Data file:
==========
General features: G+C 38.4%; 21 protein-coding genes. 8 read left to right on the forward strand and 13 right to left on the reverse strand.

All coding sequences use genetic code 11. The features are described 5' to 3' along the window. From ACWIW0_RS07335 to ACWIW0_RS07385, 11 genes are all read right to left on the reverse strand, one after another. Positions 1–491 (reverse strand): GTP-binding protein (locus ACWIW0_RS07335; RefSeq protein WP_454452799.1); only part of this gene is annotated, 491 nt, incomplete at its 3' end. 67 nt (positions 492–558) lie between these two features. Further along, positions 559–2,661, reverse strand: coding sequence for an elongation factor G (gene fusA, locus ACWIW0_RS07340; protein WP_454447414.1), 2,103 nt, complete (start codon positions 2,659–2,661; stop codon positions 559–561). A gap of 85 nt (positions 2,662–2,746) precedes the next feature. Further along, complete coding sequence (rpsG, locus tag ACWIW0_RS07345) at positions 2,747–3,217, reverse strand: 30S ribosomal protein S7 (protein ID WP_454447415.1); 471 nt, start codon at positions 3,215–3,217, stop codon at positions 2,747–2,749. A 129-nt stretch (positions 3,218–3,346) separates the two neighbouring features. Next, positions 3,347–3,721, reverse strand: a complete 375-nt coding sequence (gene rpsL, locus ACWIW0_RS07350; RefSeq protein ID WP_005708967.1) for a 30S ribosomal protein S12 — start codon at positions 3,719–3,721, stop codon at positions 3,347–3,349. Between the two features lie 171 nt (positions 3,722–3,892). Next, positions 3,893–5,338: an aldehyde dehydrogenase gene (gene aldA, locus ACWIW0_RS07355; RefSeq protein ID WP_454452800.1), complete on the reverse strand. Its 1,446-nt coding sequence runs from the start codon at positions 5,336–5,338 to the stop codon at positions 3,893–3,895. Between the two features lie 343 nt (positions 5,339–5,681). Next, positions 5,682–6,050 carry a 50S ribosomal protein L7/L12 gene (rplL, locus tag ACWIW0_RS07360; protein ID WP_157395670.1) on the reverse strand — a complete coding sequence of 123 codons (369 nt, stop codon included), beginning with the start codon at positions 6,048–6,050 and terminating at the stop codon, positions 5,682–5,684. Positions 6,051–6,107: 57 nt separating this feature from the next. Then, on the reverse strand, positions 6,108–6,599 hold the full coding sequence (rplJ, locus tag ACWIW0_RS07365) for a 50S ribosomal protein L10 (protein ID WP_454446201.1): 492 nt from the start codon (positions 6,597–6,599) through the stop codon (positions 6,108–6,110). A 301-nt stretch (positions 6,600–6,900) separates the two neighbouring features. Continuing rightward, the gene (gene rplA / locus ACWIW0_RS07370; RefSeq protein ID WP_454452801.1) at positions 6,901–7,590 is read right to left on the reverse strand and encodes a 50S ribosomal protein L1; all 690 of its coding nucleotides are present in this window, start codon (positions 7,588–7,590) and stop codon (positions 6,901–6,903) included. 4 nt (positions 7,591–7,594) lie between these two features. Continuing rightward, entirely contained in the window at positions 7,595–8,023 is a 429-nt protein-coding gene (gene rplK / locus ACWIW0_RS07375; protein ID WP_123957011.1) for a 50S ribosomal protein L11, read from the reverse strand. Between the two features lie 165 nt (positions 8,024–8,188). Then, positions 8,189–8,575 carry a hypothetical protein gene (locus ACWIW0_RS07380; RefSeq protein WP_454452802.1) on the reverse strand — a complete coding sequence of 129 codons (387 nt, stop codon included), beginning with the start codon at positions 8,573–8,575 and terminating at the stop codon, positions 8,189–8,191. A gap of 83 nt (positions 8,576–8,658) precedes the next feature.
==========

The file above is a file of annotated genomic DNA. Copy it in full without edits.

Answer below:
General features: G+C 38.4%; 21 protein-coding genes. 8 read left to right on the forward strand and 13 right to left on the reverse strand.

All coding sequences use genetic code 11. The features are described 5' to 3' along the window. From ACWIW0_RS07335 to ACWIW0_RS07385, 11 genes are all read right to left on the reverse strand, one after another. Positions 1–491 (reverse strand): GTP-binding protein (locus ACWIW0_RS07335; RefSeq protein WP_454452799.1); only part of this gene is annotated, 491 nt, incomplete at its 3' end. 67 nt (positions 492–558) lie between these two features. Further along, positions 559–2,661, reverse strand: coding sequence for an elongation factor G (gene fusA, locus ACWIW0_RS07340; protein WP_454447414.1), 2,103 nt, complete (start codon positions 2,659–2,661; stop codon positions 559–561). A gap of 85 nt (positions 2,662–2,746) precedes the next feature. Further along, complete coding sequence (rpsG, locus tag ACWIW0_RS07345) at positions 2,747–3,217, reverse strand: 30S ribosomal protein S7 (protein ID WP_454447415.1); 471 nt, start codon at positions 3,215–3,217, stop codon at positions 2,747–2,749. A 129-nt stretch (positions 3,218–3,346) separates the two neighbouring features. Next, positions 3,347–3,721, reverse strand: a complete 375-nt coding sequence (gene rpsL, locus ACWIW0_RS07350; RefSeq protein ID WP_005708967.1) for a 30S ribosomal protein S12 — start codon at positions 3,719–3,721, stop codon at positions 3,347–3,349. Between the two features lie 171 nt (positions 3,722–3,892). Next, positions 3,893–5,338: an aldehyde dehydrogenase gene (gene aldA, locus ACWIW0_RS07355; RefSeq protein ID WP_454452800.1), complete on the reverse strand. Its 1,446-nt coding sequence runs from the start codon at positions 5,336–5,338 to the stop codon at positions 3,893–3,895. Between the two features lie 343 nt (positions 5,339–5,681). Next, positions 5,682–6,050 carry a 50S ribosomal protein L7/L12 gene (rplL, locus tag ACWIW0_RS07360; protein ID WP_157395670.1) on the reverse strand — a complete coding sequence of 123 codons (369 nt, stop codon included), beginning with the start codon at positions 6,048–6,050 and terminating at the stop codon, positions 5,682–5,684. Positions 6,051–6,107: 57 nt separating this feature from the next. Then, on the reverse strand, positions 6,108–6,599 hold the full coding sequence (rplJ, locus tag ACWIW0_RS07365) for a 50S ribosomal protein L10 (protein ID WP_454446201.1): 492 nt from the start codon (positions 6,597–6,599) through the stop codon (positions 6,108–6,110). A 301-nt stretch (positions 6,600–6,900) separates the two neighbouring features. Continuing rightward, the gene (gene rplA / locus ACWIW0_RS07370; RefSeq protein ID WP_454452801.1) at positions 6,901–7,590 is read right to left on the reverse strand and encodes a 50S ribosomal protein L1; all 690 of its coding nucleotides are present in this window, start codon (positions 7,588–7,590) and stop codon (positions 6,901–6,903) included. 4 nt (positions 7,591–7,594) lie between these two features. Continuing rightward, entirely contained in the window at positions 7,595–8,023 is a 429-nt protein-coding gene (gene rplK / locus ACWIW0_RS07375; protein ID WP_123957011.1) for a 50S ribosomal protein L11, read from the reverse strand. Between the two features lie 165 nt (positions 8,024–8,188). Then, positions 8,189–8,575 carry a hypothetical protein gene (locus ACWIW0_RS07380; RefSeq protein WP_454452802.1) on the reverse strand — a complete coding sequence of 129 codons (387 nt, stop codon included), beginning with the start codon at positions 8,573–8,575 and terminating at the stop codon, positions 8,189–8,191. A gap of 83 nt (positions 8,576–8,658) precedes the next feature.